Fish of Monfragüe national park, Extremadura, Spain


This July 2015 video from the Guadalora river in Andalusia, Spain shows Tropidophoxinellus alburnoides (or: Squalius alburnoides) fish. This species lives a bit more to the north, in Extremadura, as well.

Still 13 April 2016 in Extremadura, Spain. We had arrived at Monfragüe national park. Before blogging about birds in that park, first about fish: based on a park sign, and this source.

Indigenous fish species in the park waters include the two barbel species Iberian barbel and Luciobarbus bocagei.

Also autochthonous: Iberian nase. And Iberochondrostoma lemmingii. Both species are related.

And Tropidophoxinellus alburnoides. And Squalius pyrenaicus.

All these autochthonous species mentioned here are endemic to Spain and Portugal.

This video from Spain says about itself:

20 January 2015

Brown trout (Salmo trutta), Iberian barbel (Luciobarbus bocagei) and Iberian nase (Pseudochondrotoma polylepis) ascending the vertical-slot fishway model built in Hydraulics Laboratory (Centre for studies and experimentation on public works, CEDEX).

Fish species of Monfragüe, introduced from elsewhere, include carp.

And Prussian carp (introduced from, originally, Asia).

And largemouth bass, pumpkinseed and black bullhead, all three from North America.

And northern pike. And zander.

And big wels catfish.

And much smaller eastern mosquitofish.

Marine animals helping each other, video


This video says about itself:

Jonathan Bird’s Blue World: Cleaning Stations (HD)

22 April 2016

Jonathan explores cleaning stations on the reef, where animals get cleaned of parasites and infection by other animals. Some examples shown are anemones and anemonefish (clownfish), wrasses, shrimp, manta rays, moray eels, Goliath groupers, sea turtles and barracuda. This episode was filmed in many locations such as Malaysia, the Philippines, Yap, Australia’s Great Barrier Reef and the Caribbean.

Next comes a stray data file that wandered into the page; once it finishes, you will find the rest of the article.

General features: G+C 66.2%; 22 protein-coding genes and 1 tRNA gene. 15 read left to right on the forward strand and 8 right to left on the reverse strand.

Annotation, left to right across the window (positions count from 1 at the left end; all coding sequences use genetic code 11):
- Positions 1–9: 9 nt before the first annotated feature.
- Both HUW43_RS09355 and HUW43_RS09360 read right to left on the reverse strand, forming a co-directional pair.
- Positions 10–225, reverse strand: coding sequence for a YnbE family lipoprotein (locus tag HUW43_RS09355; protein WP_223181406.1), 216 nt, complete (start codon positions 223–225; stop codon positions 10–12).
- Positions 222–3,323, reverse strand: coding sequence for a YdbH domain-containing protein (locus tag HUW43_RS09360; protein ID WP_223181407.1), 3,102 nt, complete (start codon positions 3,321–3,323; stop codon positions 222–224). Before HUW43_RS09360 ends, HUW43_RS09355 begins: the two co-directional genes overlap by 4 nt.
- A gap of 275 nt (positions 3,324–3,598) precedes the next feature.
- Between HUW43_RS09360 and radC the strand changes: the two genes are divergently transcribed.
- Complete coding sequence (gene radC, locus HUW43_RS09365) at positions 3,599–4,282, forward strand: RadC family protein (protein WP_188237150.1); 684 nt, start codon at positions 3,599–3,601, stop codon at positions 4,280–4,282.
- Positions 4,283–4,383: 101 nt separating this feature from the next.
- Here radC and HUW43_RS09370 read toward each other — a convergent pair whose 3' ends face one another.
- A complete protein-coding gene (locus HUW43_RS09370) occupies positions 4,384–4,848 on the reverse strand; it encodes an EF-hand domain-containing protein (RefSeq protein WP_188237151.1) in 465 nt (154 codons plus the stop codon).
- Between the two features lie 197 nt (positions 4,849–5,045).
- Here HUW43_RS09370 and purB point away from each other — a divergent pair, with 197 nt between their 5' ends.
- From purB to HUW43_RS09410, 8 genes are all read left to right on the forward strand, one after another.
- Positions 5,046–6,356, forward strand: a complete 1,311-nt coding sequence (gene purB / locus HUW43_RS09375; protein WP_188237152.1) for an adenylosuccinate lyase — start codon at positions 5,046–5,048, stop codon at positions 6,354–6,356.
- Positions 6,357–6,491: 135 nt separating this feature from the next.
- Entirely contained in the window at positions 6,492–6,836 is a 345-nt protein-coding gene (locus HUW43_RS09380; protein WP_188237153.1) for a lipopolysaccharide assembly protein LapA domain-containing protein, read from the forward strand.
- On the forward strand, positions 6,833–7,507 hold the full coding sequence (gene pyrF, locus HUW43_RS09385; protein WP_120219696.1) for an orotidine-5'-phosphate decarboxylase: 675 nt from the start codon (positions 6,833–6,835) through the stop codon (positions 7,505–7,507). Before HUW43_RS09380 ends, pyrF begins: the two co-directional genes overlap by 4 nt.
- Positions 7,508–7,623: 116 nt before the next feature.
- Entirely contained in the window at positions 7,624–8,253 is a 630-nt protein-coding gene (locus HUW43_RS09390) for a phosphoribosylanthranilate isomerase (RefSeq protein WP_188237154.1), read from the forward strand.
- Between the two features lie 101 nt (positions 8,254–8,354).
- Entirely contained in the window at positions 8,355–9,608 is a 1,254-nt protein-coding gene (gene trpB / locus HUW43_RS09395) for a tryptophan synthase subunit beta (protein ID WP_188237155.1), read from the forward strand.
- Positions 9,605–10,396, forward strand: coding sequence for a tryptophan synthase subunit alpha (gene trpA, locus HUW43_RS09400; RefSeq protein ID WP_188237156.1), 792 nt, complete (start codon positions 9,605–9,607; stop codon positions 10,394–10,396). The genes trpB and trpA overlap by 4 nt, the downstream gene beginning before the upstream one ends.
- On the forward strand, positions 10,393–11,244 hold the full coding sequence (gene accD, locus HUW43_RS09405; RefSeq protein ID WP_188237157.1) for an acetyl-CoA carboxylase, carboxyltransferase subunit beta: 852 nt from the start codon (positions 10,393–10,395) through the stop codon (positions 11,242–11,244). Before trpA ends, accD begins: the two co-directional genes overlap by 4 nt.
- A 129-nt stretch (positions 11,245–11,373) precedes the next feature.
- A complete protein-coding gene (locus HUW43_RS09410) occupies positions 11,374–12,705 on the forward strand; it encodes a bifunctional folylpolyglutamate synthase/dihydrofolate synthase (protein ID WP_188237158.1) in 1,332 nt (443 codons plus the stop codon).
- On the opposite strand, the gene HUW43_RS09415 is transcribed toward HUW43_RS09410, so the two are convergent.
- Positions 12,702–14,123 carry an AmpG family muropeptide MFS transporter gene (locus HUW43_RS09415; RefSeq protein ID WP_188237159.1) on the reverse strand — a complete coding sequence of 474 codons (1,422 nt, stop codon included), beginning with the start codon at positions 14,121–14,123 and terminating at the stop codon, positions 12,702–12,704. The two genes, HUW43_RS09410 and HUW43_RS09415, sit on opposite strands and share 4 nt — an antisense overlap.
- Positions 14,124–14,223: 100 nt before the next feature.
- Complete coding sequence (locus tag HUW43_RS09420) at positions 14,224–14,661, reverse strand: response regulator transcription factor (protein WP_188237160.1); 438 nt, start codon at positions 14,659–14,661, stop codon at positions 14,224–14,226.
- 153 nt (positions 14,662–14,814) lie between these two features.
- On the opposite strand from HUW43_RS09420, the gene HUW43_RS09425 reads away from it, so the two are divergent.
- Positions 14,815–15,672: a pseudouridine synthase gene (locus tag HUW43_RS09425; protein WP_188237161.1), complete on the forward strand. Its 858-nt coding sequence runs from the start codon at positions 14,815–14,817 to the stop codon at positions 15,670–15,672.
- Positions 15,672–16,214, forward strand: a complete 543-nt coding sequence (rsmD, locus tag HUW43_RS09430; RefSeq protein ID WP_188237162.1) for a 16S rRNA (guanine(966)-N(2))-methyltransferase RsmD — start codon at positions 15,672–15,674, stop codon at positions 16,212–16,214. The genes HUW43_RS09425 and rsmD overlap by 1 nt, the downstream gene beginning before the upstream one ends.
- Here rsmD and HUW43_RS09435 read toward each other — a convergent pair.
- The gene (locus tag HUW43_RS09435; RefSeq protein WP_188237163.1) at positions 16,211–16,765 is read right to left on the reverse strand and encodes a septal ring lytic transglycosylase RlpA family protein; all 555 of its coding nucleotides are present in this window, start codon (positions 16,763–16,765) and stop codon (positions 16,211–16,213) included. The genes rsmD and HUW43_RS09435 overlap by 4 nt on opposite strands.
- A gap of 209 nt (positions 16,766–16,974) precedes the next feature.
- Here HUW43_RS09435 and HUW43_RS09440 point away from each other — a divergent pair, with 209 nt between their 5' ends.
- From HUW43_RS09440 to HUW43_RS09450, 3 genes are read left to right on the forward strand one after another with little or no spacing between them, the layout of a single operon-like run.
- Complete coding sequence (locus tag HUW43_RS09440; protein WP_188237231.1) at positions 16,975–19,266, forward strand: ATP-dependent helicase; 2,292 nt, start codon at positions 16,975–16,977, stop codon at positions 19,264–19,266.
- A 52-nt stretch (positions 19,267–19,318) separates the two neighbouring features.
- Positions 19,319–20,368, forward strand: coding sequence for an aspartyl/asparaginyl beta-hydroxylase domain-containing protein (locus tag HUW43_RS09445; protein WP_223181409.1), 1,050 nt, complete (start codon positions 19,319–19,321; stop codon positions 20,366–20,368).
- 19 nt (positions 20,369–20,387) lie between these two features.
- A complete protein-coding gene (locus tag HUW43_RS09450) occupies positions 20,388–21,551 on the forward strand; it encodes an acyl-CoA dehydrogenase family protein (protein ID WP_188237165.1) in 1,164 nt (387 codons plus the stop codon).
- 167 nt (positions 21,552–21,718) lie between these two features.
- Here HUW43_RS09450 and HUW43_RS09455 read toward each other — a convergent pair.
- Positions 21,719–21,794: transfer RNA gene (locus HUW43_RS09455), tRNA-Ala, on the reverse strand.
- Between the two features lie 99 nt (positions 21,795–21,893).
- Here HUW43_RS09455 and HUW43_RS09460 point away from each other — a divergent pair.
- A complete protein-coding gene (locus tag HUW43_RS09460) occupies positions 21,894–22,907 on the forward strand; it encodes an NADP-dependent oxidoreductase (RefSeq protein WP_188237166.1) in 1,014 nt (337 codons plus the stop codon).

How marine animals live together, video


This video from the USA says about itself:

Jonathan Bird’s Blue World: Symbiosis In The Sea (HD)

15 April 2016

In this webisode Jonathan explores different types of symbiosis in the ocean, including mutualism, commensalism and parasitism, and how animals use it for survival.

Young trout freed in Dutch streams


This video shows some of the 10,000 baby sea trout freed on 2 April 2016 in brooks in Drenthe province in the Netherlands. As the fish grow up, they will migrate downstream, until they reach the Wadden Sea. They will live at sea for years, until they will return to the fresh water to spawn.

Brook lampreys are back in Dutch stream


This 1 April 2016 shows brook lampreys spawning in the Reusel brook in North Brabant province in the Netherlands.

They had become extinct there in the 1960s.

Recently, however, Reusel water quality has improved. Meanders and pebbly soil, lamprey habitat, came back. Last year, brook lampreys were reintroduced from the only other place in North Brabant where they still lived, the Dommel stream. This spring, brook lampreys are spawning in the Reusel again, for the first time after decades.

How clownfish live together peacefully


This video, recorded in India, says about itself:

21 August 2012

Symbiosis, including anemonefish & clownfish. Part 18 of my DVD, “Reef Life of the Andaman“.

From ScienceNews:

In the Coral Triangle, clownfish figured out how to share

by Sarah Zielinski

11:41am, April 1, 2016

Clownfish and anemones depend on one another. The stinging arms of the anemones provide clownfish with protection against predators. In return, the fish keep the anemone clean and provide nutrients, in the form of poop. Usually, several individual clownfish occupy a single anemone — a large and dominant female, an adult male and several subordinates — all from the same species. But with 28 species of clownfish and 10 species of anemone, there can be a lot of competition for who gets to occupy which anemone.